The first of Mr. Spaid’s projects with PICP took place at SWT’s office as an early test run right when the pavers first became available. Having successfully worked with them, SWT decided to use them in the hospital project. The pavers were manually installed between September and October of 2009, but required some special design attention because the parking lot presented a challenge with its radial layout. The designers addressed this by taking advantage of the paver pattern. The contractor installed the entire parking lot in a herringbone pattern, which can accommodate radial layouts, and saw cut the edge pavers to fit the non-uniform shape.
Another unique design element used pavers in contrasting colors to designate parking stalls rather than paint lines on the pavement. “The installation itself was a month-long process,” Mr. Spaid says. But the outcome was several-fold, for the 20,980-sf installation. First, it satisfied required municipal green elements by draining to rain gardens to help with bio-filtration. And while there was additional expense due to the paving materials, the aesthetic appeal was a positive payback.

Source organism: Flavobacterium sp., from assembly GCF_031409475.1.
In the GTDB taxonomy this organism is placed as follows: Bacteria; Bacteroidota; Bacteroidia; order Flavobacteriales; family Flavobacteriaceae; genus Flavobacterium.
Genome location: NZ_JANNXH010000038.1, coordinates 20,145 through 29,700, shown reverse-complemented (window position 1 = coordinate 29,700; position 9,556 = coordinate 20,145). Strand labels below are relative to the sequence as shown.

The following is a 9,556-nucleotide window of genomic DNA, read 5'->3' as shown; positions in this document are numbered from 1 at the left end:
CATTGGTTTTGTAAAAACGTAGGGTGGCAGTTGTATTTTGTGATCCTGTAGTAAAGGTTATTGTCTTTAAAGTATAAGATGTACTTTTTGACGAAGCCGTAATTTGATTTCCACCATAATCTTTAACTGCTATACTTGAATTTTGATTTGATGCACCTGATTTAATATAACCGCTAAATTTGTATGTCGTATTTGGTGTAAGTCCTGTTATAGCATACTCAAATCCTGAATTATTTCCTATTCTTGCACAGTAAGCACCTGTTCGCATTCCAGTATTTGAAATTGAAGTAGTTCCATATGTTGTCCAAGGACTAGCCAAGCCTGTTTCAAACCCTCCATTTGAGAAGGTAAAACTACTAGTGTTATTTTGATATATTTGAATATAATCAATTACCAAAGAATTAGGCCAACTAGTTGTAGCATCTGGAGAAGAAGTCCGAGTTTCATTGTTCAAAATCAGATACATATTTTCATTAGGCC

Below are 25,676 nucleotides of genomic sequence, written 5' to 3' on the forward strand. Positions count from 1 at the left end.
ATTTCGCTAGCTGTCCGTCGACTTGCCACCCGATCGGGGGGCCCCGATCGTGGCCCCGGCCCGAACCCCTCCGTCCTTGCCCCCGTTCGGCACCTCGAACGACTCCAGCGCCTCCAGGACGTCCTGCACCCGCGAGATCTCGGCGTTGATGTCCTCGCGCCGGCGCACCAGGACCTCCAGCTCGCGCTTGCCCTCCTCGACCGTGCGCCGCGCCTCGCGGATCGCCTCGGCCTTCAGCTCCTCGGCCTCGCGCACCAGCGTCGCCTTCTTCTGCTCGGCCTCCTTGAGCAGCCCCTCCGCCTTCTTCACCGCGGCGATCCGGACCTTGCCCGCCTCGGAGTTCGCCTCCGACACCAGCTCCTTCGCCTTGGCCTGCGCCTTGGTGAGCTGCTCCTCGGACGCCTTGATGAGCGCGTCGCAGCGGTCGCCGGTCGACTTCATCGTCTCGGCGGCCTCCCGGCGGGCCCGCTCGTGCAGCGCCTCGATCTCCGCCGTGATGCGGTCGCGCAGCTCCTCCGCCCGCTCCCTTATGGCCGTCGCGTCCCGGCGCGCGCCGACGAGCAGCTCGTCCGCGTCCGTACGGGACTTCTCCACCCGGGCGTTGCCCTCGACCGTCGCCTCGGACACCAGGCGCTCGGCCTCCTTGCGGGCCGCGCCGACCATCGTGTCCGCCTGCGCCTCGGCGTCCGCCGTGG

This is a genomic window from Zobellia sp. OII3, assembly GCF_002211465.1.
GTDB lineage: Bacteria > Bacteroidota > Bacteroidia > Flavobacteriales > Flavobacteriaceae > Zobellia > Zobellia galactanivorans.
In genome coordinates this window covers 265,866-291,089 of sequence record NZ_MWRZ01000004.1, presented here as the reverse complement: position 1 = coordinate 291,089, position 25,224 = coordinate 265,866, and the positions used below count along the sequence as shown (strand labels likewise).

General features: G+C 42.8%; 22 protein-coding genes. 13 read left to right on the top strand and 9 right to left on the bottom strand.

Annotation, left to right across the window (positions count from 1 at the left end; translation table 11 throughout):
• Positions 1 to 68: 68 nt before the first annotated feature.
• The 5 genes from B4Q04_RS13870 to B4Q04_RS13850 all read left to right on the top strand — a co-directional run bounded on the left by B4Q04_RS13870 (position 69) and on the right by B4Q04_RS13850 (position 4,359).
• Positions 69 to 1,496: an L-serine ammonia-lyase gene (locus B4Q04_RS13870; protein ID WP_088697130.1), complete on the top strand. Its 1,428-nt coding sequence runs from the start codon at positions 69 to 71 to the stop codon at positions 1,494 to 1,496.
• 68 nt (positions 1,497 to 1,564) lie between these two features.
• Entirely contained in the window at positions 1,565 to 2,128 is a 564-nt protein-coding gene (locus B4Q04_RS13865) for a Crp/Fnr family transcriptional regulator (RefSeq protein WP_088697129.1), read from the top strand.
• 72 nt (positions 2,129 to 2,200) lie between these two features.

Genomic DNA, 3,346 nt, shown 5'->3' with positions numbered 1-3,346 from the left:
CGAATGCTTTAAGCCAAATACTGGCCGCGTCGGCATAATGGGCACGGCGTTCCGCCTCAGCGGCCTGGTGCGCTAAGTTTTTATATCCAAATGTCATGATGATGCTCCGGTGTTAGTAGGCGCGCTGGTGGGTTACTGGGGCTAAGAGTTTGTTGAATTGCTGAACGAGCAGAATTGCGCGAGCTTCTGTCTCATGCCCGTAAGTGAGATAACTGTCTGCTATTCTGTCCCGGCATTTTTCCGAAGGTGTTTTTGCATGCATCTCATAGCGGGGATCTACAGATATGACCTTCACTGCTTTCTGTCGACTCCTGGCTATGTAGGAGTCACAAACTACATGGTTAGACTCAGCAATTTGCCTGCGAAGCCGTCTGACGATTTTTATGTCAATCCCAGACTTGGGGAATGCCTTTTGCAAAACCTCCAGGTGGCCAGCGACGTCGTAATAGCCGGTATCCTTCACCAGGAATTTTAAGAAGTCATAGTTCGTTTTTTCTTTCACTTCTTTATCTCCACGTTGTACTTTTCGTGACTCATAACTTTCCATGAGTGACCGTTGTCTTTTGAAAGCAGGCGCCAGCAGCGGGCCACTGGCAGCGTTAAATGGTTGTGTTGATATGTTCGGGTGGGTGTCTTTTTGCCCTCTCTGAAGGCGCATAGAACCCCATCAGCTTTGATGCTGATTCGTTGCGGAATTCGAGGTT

“Many clients are timid about wanting to spend the extra money on permeable pavers, but then they realize it delivers more than stormwater management. If you can turn stormwater management into a positive aesthetic attribute, it’s much nicer. There are multiple layers of savings by using the pavers correctly and strategically.”
For example, the parking lot design allowed for surface runoff to sheet-flow over the asphalt and infiltrate into the permeable pavers. Eventually, that water would go to a centrally located rain garden or bio-retention area, and would flow to a larger detention basin as needed to prevent downstream flooding.